When I was in the process of interviewing, I tried to create this image of a perfect applicant. What was it that made the adcoms go “OOOH, We NEED this student.” In retrospect, I realize there is no such thing as a perfect student, nor is there a right type of a student. Thinking of my classmates, I am humbled to realize that there are many ways in which one can be extraordinary.
That said, there are a few key features that all adcoms like seeing. Of course, during the process of myself being an interviewer, I realized that even within one school, views vary between members of the admission committee. Now, let’s look at several key things that every student should strive to have in her/his portfolio.
Let’s begin with academics. The higher the GPA, the better you look. This is a no brainer. Also, the higher DAT score you get, the better – also not rocket science (for those who are not D-school applicants, the DAT is the Dental Aptitude Test, which is a universal dental school admission test, similar to MCAT). The point that does carry some variation of opinions is course load. I have heard plenty of questions along the lines of what is the right amount of science classes, which electives look better, should I take a given class over the summer or during the main academic year, or how do adcoms look at “fluff” classes. So this looks a good amount of questions to present my opinion on. And yes, it is just my opinion.
The right amount of science classes – funny one. First of all, make sure you know in advance which classes your future dental school requires you to have. This way you’ll avoid situations like the one I had, where the last semester of college, the golden time for any student who is already accepted in to D-school, I found out that Harvard required 1 year of calculus (I will need a whole new blog just to begin to surface the depths of my hate towards math). Thus, because I was not prepared, I spent 2 miserable weeks in an accelerated Calc 1&2 course. Then my UCSF acceptance came and I dropped that course in a heart beat. Now that we have required courses dropped, the remainder should be taken based on 3 principles – 1) requirement for graduation, 2) personal interest, and 3) ability to deal with course load. That’s it. Remember, you are getting a degree in this, which means you did enough science to be worthy of that BS!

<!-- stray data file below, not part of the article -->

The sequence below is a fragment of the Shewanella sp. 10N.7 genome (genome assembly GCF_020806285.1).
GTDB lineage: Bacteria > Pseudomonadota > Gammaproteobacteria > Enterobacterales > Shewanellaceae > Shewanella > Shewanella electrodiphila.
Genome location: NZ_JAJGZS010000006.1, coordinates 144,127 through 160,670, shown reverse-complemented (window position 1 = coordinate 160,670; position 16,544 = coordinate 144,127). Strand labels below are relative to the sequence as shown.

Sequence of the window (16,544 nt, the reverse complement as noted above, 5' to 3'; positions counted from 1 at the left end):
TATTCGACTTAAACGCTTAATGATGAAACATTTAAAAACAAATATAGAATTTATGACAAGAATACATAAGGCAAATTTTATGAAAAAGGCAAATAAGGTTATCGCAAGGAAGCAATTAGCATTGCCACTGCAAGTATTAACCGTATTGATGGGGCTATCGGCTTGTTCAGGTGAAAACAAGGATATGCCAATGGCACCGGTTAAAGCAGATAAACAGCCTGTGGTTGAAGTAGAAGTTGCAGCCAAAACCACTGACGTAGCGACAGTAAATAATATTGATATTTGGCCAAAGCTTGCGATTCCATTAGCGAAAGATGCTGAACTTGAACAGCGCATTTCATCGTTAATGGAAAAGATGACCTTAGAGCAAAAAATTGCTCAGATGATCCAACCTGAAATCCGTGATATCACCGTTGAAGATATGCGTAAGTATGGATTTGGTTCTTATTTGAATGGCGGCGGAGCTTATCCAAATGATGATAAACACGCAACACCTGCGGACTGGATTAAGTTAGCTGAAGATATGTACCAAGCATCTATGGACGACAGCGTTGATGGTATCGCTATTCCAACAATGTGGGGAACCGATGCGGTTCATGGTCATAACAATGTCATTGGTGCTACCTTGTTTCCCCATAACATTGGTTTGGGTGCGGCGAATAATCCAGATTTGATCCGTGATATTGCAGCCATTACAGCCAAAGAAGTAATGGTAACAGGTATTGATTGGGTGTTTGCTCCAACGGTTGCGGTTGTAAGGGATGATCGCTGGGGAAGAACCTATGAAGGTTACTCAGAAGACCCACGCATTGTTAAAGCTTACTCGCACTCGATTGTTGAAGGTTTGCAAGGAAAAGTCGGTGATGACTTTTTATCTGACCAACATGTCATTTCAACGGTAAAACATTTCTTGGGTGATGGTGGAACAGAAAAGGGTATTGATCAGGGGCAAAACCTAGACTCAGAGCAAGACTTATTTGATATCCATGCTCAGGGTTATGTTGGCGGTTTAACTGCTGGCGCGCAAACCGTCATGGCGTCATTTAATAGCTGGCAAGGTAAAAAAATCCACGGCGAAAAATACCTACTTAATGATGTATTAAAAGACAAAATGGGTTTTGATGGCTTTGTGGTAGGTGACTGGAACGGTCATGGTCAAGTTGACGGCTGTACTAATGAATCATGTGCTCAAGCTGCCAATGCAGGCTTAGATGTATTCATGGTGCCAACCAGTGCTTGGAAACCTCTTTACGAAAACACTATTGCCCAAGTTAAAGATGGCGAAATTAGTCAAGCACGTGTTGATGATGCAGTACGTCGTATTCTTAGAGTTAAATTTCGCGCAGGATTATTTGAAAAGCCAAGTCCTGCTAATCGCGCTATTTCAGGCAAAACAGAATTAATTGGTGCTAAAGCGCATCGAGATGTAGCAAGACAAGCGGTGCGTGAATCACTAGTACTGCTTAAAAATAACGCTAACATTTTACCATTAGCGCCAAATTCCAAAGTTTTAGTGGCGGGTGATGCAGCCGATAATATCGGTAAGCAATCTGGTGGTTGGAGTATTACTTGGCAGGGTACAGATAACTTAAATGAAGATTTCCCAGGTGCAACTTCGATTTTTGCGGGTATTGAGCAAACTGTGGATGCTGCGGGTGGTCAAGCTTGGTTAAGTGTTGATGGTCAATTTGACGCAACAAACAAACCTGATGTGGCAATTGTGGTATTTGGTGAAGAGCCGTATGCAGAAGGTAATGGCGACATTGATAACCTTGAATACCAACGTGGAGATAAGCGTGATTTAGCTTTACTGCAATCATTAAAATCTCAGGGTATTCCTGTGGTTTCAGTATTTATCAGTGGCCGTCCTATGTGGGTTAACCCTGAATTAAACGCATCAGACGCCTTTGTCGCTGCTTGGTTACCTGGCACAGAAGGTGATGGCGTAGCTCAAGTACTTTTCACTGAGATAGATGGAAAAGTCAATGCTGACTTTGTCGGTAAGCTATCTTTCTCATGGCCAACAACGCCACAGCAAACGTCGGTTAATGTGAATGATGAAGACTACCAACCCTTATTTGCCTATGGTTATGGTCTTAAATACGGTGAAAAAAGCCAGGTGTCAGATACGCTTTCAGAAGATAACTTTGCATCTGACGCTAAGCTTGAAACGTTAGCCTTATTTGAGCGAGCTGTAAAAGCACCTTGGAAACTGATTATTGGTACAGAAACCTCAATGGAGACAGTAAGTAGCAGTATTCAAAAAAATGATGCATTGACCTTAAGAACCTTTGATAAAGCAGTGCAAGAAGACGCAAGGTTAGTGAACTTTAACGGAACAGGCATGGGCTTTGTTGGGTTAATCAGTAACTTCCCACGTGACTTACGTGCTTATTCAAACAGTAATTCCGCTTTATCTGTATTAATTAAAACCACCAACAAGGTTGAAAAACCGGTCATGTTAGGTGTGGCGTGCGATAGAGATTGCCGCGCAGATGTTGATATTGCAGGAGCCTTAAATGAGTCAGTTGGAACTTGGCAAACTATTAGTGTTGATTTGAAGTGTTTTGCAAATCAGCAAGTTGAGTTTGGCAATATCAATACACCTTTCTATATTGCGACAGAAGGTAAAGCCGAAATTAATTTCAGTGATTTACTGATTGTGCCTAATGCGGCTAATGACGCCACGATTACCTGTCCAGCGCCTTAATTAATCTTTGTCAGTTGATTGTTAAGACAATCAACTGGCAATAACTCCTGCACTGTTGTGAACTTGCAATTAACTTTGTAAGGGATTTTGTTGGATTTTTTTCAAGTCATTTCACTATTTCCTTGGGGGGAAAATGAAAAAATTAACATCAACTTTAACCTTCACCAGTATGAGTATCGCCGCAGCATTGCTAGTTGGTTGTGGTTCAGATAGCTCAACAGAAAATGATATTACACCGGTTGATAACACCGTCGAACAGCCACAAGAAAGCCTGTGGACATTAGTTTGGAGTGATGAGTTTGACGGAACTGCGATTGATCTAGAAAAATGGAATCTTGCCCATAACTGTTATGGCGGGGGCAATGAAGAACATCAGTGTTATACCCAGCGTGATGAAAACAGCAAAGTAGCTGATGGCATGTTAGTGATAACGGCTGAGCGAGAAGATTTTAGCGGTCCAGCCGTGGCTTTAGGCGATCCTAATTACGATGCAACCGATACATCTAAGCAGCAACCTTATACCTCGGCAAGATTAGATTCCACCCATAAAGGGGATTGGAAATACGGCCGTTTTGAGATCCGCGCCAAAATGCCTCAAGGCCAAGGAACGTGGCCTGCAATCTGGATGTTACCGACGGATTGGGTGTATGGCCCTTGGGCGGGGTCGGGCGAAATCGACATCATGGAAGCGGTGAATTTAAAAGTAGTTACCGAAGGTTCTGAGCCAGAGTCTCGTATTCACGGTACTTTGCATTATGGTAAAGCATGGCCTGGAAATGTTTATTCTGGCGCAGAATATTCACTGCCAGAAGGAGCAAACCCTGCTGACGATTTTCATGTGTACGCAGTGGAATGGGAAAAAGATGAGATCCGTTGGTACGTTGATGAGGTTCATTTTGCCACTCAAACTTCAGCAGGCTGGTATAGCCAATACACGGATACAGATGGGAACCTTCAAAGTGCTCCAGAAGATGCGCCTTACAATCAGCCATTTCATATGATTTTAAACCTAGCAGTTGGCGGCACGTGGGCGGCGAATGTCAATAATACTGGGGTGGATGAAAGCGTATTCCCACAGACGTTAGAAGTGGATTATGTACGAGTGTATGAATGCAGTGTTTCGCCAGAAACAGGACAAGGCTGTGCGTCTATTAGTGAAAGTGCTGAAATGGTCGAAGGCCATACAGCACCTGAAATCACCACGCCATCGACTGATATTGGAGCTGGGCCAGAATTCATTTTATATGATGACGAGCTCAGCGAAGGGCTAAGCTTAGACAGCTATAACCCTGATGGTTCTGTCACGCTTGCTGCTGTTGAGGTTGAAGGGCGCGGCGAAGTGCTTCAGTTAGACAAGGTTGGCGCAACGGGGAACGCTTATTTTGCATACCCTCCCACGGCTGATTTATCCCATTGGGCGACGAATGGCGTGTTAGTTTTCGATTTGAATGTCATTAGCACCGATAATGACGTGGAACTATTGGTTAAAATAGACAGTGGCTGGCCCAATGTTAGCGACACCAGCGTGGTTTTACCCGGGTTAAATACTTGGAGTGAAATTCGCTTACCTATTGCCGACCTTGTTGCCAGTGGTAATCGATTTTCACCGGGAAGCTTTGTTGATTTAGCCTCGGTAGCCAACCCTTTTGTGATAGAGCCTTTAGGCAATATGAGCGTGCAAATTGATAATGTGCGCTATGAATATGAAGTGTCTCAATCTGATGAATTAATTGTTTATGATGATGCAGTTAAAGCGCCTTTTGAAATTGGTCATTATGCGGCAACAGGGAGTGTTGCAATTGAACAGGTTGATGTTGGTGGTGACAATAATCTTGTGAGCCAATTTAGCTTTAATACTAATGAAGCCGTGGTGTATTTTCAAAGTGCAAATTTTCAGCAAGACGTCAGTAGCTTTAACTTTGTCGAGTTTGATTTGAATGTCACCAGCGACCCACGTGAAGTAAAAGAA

Next, and this one is even funnier, is which science classes look better. The truth is mostly as follows – it doesn’t matter. Yes, it doesn’t matter if you take virology over histology or mycology over microbiology. I mean, clearly if you want to be a doctor and you take 15 botany courses and completely ignore the fact that your school offers human anatomy that might raise an eyebrow. But, like in my case, it mostly doesn’t matter. My degree is officially BS in Biology, but I basically shaped it to be zoology/field bio by taking classes like vertebrate zoology, evolution, marine biology, mammalogy, ecology, etc.
Timing of a course - make sure you have taken the majority of your prerequisites by the time you apply. As for summer vs school year – it doesn’t matter. The school gets accredited for every class based on the syllabus, which should have the same amount of taught material regardless of when it’s taught.
Finally, a few words on “fluff” classes. Obviously, taking film appreciation or PE for ½ of your electives is absurd. That aside, there are no fluff classes, and you are disrespecting the department and the professors who teach those classes. That’s all I have to say on that matter.
This is already a pretty significant post, and I have a huge midterm tomorrow. So, let’s continue this discussion tomorrow.
P.S. Someone asked me about the reasons for the people mentioned in the previous post leaving D-school in the first year. All I know is that some had a late realization that this was not their cup of tea, a couple failed out (it's a pass/FAIL school, after all), and one student wanted to finish her/his Master's degree. The latter student did so and is currently a D1.
-Because I can.